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Old January 16th, 2006, 12:46 PM   #10
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When croppping use the same or similiar aspect ratio of your project. I use 500 x 480 crop tool to minimize the black bars on the side for 720 by 480 project.
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Old January 16th, 2006, 03:45 PM   #11
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I usually scan photos at 300dpi. Accepting scans from clients has been problematic in the past, so I prefer to do it myself. 300 dpi usually gives you enough room to zoom, pan, etc. I'd say 98% of the photos in my slideshows have motion, so I don't usually crop them to eliminate empty (black) space on the sides of the screen. I can't stand having empty space (black bars) on the screen as it seems so boring.
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Old January 16th, 2006, 03:57 PM   #12
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I agree with other and prefer scanning myself. It's not much fun, but you do have so much more control over then scan quality. Plus, I'm always worried that the client will show others, but omit that the bad scans were their own, leaving a potential client to think I scanned the images that poorly.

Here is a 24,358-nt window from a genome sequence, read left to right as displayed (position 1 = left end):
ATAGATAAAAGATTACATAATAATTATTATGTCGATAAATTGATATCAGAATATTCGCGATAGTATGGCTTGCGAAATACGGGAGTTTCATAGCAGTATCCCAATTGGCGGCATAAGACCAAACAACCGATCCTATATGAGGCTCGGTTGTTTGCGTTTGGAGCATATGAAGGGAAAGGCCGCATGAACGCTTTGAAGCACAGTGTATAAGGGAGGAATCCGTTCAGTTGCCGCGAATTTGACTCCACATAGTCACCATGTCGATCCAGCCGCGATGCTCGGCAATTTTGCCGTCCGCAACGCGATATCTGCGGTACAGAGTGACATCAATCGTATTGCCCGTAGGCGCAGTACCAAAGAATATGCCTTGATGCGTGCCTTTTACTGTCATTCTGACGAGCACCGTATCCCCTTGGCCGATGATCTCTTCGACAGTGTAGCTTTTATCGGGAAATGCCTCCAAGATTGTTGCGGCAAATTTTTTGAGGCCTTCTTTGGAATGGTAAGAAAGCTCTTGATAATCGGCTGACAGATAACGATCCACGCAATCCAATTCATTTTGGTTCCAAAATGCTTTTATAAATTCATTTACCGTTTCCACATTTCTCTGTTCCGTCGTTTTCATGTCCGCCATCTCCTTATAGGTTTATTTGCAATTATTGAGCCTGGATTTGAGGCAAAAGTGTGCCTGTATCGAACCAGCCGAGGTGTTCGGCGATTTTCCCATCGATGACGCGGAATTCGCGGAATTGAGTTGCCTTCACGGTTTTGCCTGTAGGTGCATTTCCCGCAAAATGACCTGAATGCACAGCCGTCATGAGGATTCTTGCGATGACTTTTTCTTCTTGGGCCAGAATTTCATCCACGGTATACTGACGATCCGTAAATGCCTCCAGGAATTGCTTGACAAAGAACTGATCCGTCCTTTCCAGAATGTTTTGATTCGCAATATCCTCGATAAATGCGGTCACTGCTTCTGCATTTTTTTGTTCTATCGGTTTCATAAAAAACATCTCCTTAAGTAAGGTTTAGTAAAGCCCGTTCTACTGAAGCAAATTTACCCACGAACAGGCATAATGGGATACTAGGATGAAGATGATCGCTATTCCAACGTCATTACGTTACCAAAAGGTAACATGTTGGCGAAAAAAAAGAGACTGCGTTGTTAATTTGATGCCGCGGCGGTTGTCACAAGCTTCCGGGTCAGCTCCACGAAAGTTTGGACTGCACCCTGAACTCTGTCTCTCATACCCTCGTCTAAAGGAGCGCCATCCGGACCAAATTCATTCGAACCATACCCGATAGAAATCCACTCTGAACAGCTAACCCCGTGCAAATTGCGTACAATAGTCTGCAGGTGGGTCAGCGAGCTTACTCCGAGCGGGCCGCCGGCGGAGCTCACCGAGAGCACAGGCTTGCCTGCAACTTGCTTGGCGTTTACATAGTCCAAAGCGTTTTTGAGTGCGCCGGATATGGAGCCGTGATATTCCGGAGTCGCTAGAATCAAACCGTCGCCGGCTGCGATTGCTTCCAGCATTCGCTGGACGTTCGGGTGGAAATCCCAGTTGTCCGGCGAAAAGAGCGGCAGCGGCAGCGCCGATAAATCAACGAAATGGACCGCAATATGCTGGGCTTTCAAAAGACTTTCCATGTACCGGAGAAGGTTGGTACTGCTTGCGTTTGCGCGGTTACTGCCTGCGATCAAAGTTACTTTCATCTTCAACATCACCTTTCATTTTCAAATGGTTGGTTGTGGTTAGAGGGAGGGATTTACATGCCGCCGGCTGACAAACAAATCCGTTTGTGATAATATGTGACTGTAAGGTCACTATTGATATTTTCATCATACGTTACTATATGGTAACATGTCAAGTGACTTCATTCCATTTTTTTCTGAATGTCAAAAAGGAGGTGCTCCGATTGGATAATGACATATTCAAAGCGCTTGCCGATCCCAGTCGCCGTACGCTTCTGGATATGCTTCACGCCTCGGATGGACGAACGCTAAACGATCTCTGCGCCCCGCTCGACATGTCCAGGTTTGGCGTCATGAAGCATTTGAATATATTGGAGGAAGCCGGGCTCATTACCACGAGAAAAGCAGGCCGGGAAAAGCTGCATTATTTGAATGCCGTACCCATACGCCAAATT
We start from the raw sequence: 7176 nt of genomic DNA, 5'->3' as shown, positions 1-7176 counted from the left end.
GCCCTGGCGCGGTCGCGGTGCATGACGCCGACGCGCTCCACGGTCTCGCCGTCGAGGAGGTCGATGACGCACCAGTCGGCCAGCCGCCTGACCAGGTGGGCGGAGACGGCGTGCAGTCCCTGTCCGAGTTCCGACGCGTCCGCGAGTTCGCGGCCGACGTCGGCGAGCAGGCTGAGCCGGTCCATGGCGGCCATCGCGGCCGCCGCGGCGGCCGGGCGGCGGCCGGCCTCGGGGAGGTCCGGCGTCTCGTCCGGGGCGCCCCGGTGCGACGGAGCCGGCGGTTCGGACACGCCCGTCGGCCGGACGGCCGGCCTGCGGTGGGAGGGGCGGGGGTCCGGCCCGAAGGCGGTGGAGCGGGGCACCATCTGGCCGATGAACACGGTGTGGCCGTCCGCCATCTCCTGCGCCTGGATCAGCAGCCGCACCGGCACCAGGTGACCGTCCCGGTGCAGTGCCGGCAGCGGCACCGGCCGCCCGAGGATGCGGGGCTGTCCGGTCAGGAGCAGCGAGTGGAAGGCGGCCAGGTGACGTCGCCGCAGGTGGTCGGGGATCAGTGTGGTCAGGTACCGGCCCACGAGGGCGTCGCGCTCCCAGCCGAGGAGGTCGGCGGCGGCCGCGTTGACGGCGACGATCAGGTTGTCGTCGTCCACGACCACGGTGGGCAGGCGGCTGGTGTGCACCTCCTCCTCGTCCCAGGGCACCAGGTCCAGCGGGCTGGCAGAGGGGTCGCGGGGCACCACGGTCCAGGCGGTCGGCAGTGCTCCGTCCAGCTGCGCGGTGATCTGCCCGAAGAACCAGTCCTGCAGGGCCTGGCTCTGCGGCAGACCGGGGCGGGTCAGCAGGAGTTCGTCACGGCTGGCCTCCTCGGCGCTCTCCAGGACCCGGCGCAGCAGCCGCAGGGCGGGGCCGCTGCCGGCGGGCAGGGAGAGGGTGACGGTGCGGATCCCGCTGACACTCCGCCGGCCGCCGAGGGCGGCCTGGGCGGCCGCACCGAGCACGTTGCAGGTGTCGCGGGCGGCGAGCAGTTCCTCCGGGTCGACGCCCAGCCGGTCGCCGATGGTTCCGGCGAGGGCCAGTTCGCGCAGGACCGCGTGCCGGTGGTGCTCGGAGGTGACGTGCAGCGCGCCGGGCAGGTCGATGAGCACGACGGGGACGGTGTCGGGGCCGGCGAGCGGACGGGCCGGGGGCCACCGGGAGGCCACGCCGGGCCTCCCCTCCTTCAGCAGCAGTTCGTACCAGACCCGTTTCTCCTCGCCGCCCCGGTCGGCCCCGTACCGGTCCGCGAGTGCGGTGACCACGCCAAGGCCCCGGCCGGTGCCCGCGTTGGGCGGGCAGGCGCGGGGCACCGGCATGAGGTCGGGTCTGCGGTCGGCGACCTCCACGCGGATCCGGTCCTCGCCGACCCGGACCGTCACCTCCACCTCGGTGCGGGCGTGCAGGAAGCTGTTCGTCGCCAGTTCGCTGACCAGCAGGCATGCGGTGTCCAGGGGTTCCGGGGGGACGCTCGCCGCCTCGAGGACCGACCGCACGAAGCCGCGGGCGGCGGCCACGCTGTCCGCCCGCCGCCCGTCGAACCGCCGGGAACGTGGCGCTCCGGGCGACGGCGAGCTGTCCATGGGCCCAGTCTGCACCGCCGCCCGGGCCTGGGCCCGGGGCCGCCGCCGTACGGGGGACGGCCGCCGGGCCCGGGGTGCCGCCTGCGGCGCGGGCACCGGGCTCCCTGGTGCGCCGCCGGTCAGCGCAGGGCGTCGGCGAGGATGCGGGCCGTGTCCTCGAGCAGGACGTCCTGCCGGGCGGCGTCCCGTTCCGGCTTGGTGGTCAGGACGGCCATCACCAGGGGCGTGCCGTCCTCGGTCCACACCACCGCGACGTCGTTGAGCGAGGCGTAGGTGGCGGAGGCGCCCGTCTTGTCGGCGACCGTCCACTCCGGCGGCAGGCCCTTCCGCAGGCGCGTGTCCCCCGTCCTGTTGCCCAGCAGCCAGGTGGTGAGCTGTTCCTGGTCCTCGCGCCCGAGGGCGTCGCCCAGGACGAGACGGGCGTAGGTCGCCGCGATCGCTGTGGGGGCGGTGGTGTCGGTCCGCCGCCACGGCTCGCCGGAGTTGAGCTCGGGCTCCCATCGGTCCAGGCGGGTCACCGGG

I've also found that After Effects does an AWESOME job with photo montages. When bringing hi-res images into FCP, it didn't do well, and I got jaggies and flicker a lot. Doing the same show in AE looks perfect, albeit forever long render times. I know that not everyone has AE, but if you do, it's so much better than FCP for montages with hi-res images. Just FYI.

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Old January 24th, 2006, 08:22 PM   #13
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Quote:
Originally Posted by Jennifer Graves
anyways, I tell them to use 150 dpi when scanning. Is this what everyone else uses for slide show quality?
Actually, DPI doesn't matter. It's only relevant if you were going to output a print.

What matters is the overall dimensions and the absolute minimum is 720x480. If you plan on doing any Ken Burns type effects, then you will have to have larger dimensions.
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Old January 24th, 2006, 09:29 PM   #14
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Quote:
Originally Posted by David Chandler-Gick
Actually, DPI doesn't matter. It's only relevant if you were going to output a print.

What matters is the overall dimensions and the absolute minimum is 720x480. If you plan on doing any Ken Burns type effects, then you will have to have larger dimensions.



DPI does matter if your doing zooms, etc.
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Old January 24th, 2006, 09:33 PM   #15
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Quote:
Originally Posted by Jennifer Graves
I am starting to do more slide show videos for couples using stills. I give a discount to those who scan the pictures themselves and put them onto a cd. I actually prefer that because I hate scanning.... anyways, I tell them to use 150 dpi when scanning. Is this what everyone else uses for slide show quality?


Jennifer....re think giving discounts for anything, you problably already put in a ton of hours with the edits, stick to your rates. I bet if you didn't give a discount for your client scanning their own pics, they would still pay your standard rate with no complaints.